interviewBy Ayanda Ngwane and Solomon Nda-Isaiah
Femi Falana, SAN, is a foremost human right activist and a Lawyer. Falana a vociferous fighter against injustice and for the right of the common, bared his mind on the Nigeria of his dream in this soft interview he granted Ayanda Ngwane and Solomon Nda-Isaiah.
Could you please give us a brief summary of your life starting from your early childhood?
I'm not very comfortable discussing that because there are more important issues, but to satisfy your curiosity, I was born a couple of years before Nigeria's Independence in Ekiti state. I grew up in a system where most of us "didn't have shoes", we had big dreams and the country was a very safe place to live in. As under-graduates, employers of labour went about interviewing potential employees. And during the youth service, you were employed so that at the end of the day, the graduate had the liberty of choosing where he/she wanted to work.
Advocate Falana, you have been at the vanguard of the struggle for your life. How do you sum up the courage to continue to fight for the masses?
In a country or an environment where life has become cheap, it will be fool-hardy to believe that you are safe. Some people and places that were considered untouchable have been attacked. It is therefore, sheer luck that many of us are still alive. Some were shot and others poisoned. It is sad to say that in this democratic government, nothing has been done to address these unjust acts.
Your career is kind of a sky-rocketing success. Is there any time when you want to take off and unwind somewhere?
My wife and children insist that I take a break. We travel to West African countries like Ghana, Republic of Benin, Gambia and Senegal. I enjoy those trips but during the military regime I was always on detention therefore it became part of my vacation those days.
I think your ability to speak and to get people to listen and open up is amazing. People feel relaxed around you. How do you attribute that?
I believe some of us have a duty to assist the under privileged and if you are going to do that, you have to be very open, transparent and remove and inhibition around you so that people can express themselves.
On the issue of Bakassi, Sir is there any hope?
Well as far as I am concerned, it is not a totally lost case. We need to be innovative and keep our options open t the people of Bakassi. The government needs to attend to the daily challenges that we are facing.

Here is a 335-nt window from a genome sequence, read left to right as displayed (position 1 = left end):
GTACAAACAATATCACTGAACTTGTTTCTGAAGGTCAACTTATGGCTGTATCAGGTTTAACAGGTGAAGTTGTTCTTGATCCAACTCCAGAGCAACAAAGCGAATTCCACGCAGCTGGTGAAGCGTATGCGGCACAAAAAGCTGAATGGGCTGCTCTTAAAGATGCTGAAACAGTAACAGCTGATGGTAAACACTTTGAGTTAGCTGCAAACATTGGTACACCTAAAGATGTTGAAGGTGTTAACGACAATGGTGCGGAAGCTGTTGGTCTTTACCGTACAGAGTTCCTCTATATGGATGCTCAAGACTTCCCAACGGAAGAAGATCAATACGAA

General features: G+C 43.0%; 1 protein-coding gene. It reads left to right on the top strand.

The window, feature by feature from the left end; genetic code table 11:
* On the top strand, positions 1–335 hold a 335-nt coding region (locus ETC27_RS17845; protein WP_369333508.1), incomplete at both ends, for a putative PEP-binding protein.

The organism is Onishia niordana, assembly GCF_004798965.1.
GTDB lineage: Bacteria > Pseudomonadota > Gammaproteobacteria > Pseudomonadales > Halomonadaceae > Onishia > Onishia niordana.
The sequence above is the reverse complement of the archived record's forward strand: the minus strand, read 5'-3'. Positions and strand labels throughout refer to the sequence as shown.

What do you think about the former Head of state's (General Muhammad Buhari) refusing the offer to deviate?
I think it was the best decision. I believe it was a trap. Any responsible leader would have dissociated himself from such.
People are complaining about corruption in the judiciary. What is your opinion?
Of course! The whole country is corrupt. The judiciary is part of the country so naturally, it should be corrupt. The judicial corruption is a dangerous phenomenon but I am more interested in engaging the system to expose these corrupt people. The biggest agent of corruption is the media. It is entrenched and sucked into the way of life. A section of the media has been paid to divert attention from the evil going on in the petroleum sector. And it is dangerous for us.
Sir, you are a lawyer by profession. Who would you say was the motivation behind your decision and who was your mentor?
I am a product of my environment. I am a product of the home that believed in religion (Christianity). They strongly believed that if you spare the rod, you will spoil the child. I attended a catholic seminary with the hope of becoming a Reverend Father; but many are called and few are chosen. And I am tremendously influenced by strong men all over the world like Fidel Castro, Nelson Mandela, Obafemi Awolowo and the late Gani Fawehinmi and many others.
Do you remember any books you read as a child and how they have affected you?
Ah!!! Nelson Mandela's "Long walk to freedom" is one of my favourite and I believe you cannot be educated without some familiarity with Marxism. The right to life, liberty, expression, you name it. It is my belief; I may be wrong. You cannot limit yourself as a lawyer. The wealth of a country should be well distributed amongst its citizens and not reserved for only a selected few. You cannot begin to imagine the number of private jets being purchased by Nigerians in 2012 alone. It is intolerable and unjustifiable.